A growing trend in literature, on screen, and on stage has moved to produce more flawed human protagonists. Gone are the days of perfect role models - paragons of virtue who are brave, capable, and who always do the right thing. Instead of these inspirational heroes, many works feature a complementary archetype: the anti hero.
An anti hero, by definition, is a central character who lacks conventional heroic attributes. Some even display qualities that are almost more in line with villains. Traits like conceitedness, immorality, rebellion, and dishonesty signal that the author does not intend the audience to admire the protagonist.
Prime examples of anti heroes can be seen in popular television shows like The Sopranos, Breaking Bad, or Mad Men. Tony Soprano, for example, is a murderous mob boss you can’t help but watch. His character’s inner conflicts make him relatable and sympathetic, even though he should be detested for his life of organized crime.
In literature, Jay Gatsby, from F. Scott Fitzgerald’s eponymous novel, is a young man who grew up in poverty. Although readers see him as influential, mysterious, and wealthy, it is revealed that he achieved this prestige through illegal means: organized crime, distributing alcohol during prohibition, and trading in stolen goods. Gatsby isn’t an admirable person, but his struggle to reclaim the past is compelling and deeply human.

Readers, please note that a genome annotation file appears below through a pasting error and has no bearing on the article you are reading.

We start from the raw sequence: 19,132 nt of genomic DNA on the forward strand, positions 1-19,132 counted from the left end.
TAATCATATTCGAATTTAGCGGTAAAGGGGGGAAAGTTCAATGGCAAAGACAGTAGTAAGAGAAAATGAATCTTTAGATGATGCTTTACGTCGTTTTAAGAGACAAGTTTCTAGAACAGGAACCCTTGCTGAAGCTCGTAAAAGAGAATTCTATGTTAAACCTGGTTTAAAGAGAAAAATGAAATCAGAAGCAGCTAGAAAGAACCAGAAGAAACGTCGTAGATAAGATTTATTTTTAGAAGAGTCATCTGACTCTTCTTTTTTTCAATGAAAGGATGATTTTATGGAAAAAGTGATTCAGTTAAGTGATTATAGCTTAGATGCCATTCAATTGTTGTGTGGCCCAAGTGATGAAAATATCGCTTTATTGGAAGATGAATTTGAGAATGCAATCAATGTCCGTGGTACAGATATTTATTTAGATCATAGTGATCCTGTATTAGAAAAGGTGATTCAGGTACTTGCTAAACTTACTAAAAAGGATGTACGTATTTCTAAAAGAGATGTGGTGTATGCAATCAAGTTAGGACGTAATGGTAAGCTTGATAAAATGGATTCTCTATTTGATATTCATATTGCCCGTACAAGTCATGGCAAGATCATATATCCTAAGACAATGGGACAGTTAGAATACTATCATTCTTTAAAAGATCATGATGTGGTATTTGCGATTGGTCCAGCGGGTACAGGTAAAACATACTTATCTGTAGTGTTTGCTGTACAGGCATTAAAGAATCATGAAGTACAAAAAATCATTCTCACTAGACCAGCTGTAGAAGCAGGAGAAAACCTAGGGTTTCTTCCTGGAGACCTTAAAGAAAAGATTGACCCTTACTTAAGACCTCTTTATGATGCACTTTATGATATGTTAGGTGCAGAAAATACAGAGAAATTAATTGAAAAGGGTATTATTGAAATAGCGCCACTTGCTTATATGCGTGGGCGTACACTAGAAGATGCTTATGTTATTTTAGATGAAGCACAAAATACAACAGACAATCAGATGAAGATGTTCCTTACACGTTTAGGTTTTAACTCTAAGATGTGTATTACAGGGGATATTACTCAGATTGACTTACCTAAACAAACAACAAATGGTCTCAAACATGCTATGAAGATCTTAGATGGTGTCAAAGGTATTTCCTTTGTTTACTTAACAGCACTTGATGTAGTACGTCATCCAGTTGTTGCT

Holden Caulfield, the main character and narrator of The Catcher in the Rye by J. D. Salinger, is another anti hero. He is a perpetual liar. He openly admits to being a coward and being weak. He fails to act so frequently that we begin to feel pity for him. Despite his flaws, he has redeeming qualities, like dignity and a desire to protect his family, Jane, and children everywhere. He has compassion and sees people for who they are and not what they are.
Articles on Anti Heroes
To learn more about other hero types, take a look at our article on "Types of Heroes".
With Storyboard That, students can understand character development through a visual storyboard. Students can track changes in character traits through important scenes in a comic strip with illustrations and captions. By using this model, difficult literary terms become easy to comprehend.
Teachers can customize the level of detail and number of cells required for projects based on available class time and resources.
| Proficient |
| Emerging |
| Beginning |
| Try Again |
Character is thoroughly described and accurately portrayed as an antihero using multiple adjectives.
Character description is clear but lacks details and has limited descriptive words.
Character description lacks clarity and/or detail, and may not be completely reflective of an antihero.
Character chosen does not fit the description of an antihero, or character chosen does not have enough information to score.
Influence on Story
Character is shown to have significant influence on respective story and other characters.
Student states why the character is appealing to them, but may need more solid information on why this is so.
Student either does not explain character appeal, or does not provide sufficient details.
Character’s influence is incorrectly explained, or project is not complete enough to score.
Use of Quotes
Multiple quotes have been used, are representative of an antihero, and are organized efficiently.
Quotes were used, but do not produce strong proof that the character is an antihero.